Verses 4 - 12: The psalmist goes into great detail concerning the prosperity of the ungodly. They live a life of ease until they die. They have access to good food and clean water and so their health is good. They don’t experience the hardships that the less fortunate do. Their arrogance is a badge of honor for them. Violence and harm is part of the normal way of life. They do whatever their evil hearts desire. They engage in mockery and harmful speech. They threaten those who would challenge them. They speak flippantly, as if they know they are the ones in charge. They act as if Yahweh doesn’t see or care about their misdeeds. These people are evil, live good, and get richer.
Verses 13 - 17: The psalmist initial reaction to the prosperity is despair. His faithfulness to the Lord has been for nought. Walking before the Lord has had not profit. He endures hardship because of his faithfulness and it continues day by day. Yet, he can’t stay these things aloud however because it would harm his fellow faithful. The more he thought about it, seeking to figure it out, the worse it got from Him. Then the paradigm shift happened. He came into the house of God. He entered into the presence of the LORD and his eyes were opened to see things how the LORD saw them. The wicked, who fail to repent, will face the judgment of God. They will be brought to their end.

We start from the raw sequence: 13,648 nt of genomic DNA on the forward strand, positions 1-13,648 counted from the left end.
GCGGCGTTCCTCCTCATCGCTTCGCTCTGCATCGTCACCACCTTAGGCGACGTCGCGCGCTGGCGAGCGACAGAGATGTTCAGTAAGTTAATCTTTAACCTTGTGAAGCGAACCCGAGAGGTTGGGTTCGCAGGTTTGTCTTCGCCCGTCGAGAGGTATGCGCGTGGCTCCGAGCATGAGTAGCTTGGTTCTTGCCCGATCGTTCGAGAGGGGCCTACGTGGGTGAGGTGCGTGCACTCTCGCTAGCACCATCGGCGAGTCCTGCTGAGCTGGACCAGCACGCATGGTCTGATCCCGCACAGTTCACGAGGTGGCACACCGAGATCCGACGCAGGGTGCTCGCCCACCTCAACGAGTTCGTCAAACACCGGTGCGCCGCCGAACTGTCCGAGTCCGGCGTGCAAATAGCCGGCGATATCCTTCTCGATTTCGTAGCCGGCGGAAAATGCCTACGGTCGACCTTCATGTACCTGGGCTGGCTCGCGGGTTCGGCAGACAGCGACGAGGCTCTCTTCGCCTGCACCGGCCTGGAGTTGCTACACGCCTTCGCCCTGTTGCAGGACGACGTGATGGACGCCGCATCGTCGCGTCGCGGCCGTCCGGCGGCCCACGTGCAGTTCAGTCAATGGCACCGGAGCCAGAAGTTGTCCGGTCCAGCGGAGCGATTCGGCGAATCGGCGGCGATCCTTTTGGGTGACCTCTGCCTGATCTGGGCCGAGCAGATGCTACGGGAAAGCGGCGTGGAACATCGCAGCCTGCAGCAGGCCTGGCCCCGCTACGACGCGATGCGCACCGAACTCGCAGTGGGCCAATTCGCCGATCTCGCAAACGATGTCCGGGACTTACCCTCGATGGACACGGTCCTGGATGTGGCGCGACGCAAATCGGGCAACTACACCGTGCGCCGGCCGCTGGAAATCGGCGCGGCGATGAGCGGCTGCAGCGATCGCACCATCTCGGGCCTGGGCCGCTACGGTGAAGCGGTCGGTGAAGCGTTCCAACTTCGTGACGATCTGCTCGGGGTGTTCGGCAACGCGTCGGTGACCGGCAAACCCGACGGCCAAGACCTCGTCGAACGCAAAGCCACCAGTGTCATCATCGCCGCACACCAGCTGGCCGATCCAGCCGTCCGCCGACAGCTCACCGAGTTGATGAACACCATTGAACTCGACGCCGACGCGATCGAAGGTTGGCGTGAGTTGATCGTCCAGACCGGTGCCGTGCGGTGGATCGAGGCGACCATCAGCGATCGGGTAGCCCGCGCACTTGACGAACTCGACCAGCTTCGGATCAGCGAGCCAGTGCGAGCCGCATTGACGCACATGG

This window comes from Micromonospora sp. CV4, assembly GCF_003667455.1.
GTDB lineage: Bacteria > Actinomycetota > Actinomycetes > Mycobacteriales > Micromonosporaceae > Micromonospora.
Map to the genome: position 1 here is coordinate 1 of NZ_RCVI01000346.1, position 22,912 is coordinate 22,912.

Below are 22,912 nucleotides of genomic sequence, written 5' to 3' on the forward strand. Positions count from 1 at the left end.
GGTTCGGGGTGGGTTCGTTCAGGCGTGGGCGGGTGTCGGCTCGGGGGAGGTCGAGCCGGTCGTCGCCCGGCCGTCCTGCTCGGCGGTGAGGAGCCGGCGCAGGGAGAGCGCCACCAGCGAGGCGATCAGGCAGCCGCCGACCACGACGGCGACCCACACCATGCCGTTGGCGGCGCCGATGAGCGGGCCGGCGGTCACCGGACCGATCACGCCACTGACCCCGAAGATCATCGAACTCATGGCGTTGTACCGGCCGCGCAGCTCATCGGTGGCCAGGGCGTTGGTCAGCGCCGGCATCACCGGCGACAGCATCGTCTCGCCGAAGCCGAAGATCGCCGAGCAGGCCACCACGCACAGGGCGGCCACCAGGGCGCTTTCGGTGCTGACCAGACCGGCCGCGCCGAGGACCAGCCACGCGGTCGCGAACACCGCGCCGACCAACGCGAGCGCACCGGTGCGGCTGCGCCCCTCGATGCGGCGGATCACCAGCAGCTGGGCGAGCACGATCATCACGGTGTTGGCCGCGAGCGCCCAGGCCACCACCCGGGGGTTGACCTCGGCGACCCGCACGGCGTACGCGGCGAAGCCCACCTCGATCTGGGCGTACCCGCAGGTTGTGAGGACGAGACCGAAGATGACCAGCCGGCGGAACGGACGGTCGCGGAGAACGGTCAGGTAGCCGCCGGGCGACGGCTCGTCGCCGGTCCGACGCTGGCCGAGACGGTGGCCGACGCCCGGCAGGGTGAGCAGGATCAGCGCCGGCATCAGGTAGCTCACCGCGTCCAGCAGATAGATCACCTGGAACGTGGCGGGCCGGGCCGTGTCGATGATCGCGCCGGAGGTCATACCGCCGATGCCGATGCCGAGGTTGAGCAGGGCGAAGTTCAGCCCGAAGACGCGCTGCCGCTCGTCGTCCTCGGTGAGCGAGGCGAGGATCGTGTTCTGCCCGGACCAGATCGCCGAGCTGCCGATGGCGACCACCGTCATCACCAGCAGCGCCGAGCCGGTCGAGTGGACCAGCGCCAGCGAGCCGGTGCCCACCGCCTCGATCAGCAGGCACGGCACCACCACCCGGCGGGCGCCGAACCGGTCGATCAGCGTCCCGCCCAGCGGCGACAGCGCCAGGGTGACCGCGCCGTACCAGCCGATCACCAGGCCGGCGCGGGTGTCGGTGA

Verses 18 -20: The psalmist comes to understand that the wicked are on the path to destruction. They are in a place were there fall is guaranteed. At the appointed time they will be here one moment and gone the next. When the LORD arises He will set His face against them and they will left in terror.
Verses 21 - 22: Having been in the presence of the LORD, and seeing things through the prism of who Yahweh is, the psalmist realizes the folly of his actions. He allowed the injustice before him to engender bitterness in his heart and acted foolishly before the LORD.
Verses 23 - 26: Yet, he is comforted by the reality that his God is with Him. The LORD by His word will guide the psalmist. He will remain with him throughout the psalmist life and bring him home to Himself. There is no one like the LORD in heaven. There is nothing on earth the psalmist prefers over his relationship with Yahweh. The psalmist may become weak in the natural but he will always be able to rely on the strength of God.
Verses 27 - 28: The psalmist concludes with a contrasts: those whom reject the God of Israel shall perish. He shall destroy the wicked. In contrast he has drawn near to God. He has made the LORD his safety. He trust in the LORD and will tell all who will hear about what the LORD has done.
 Barry, J. D., Mangum, D., Brown, D. R., Heiser, M. S., Custis, M., Ritzema, E., … Bomar, D. (2012, 2016). Faithlife Study Bible (Ps 73:title). Bellingham, WA: Lexham Press.
 Boice, J. M. (2005). Psalms 42–106: An Expositional Commentary (p. 612). Grand Rapids, MI: Baker Books.